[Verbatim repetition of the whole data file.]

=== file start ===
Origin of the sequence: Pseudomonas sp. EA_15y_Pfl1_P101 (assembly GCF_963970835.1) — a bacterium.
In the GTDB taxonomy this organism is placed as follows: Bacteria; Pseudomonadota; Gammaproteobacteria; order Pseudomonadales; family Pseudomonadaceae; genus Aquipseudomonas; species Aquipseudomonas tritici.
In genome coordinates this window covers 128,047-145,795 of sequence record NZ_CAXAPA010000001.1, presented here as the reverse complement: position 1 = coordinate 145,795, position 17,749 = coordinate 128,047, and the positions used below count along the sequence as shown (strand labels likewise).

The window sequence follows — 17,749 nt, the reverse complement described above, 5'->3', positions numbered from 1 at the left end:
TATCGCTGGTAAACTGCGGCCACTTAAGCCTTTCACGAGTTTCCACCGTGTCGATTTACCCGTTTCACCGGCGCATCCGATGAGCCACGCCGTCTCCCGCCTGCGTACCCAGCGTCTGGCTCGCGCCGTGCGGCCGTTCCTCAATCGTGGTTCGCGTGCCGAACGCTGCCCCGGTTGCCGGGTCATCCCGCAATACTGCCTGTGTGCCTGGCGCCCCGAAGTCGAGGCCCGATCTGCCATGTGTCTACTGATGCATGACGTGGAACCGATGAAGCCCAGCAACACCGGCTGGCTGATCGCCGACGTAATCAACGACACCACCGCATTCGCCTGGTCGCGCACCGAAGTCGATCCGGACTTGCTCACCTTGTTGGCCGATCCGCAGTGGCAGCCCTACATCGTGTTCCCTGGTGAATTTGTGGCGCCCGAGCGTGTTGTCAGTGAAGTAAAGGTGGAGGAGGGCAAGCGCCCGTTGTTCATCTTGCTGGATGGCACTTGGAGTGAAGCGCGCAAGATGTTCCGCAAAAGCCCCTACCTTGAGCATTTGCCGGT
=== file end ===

Origin of the sequence: Pseudomonas sp. EA_15y_Pfl1_P101 (assembly GCF_963970835.1) — a bacterium.
In the GTDB taxonomy this organism is placed as follows: Bacteria; Pseudomonadota; Gammaproteobacteria; order Pseudomonadales; family Pseudomonadaceae; genus Aquipseudomonas; species Aquipseudomonas tritici.
In genome coordinates this window covers 128,047-145,795 of sequence record NZ_CAXAPA010000001.1, presented here as the reverse complement: position 1 = coordinate 145,795, position 17,749 = coordinate 128,047, and the positions used below count along the sequence as shown (strand labels likewise).

The window sequence follows — 17,749 nt, the reverse complement described above, 5'->3', positions numbered from 1 at the left end:
TATCGCTGGTAAACTGCGGCCACTTAAGCCTTTCACGAGTTTCCACCGTGTCGATTTACCCGTTTCACCGGCGCATCCGATGAGCCACGCCGTCTCCCGCCTGCGTACCCAGCGTCTGGCTCGCGCCGTGCGGCCGTTCCTCAATCGTGGTTCGCGTGCCGAACGCTGCCCCGGTTGCCGGGTCATCCCGCAATACTGCCTGTGTGCCTGGCGCCCCGAAGTCGAGGCCCGATCTGCCATGTGTCTACTGATGCATGACGTGGAACCGATGAAGCCCAGCAACACCGGCTGGCTGATCGCCGACGTAATCAACGACACCACCGCATTCGCCTGGTCGCGCACCGAAGTCGATCCGGACTTGCTCACCTTGTTGGCCGATCCGCAGTGGCAGCCCTACATCGTGTTCCCTGGTGAATTTGTGGCGCCCGAGCGTGTTGTCAGTGAAGTAAAGGTGGAGGAGGGCAAGCGCCCGTTGTTCATCTTGCTGGATGGCACTTGGAGTGAAGCGCGCAAGATGTTCCGCAAAAGCCCCTACCTTGAGCATTTGCCGGT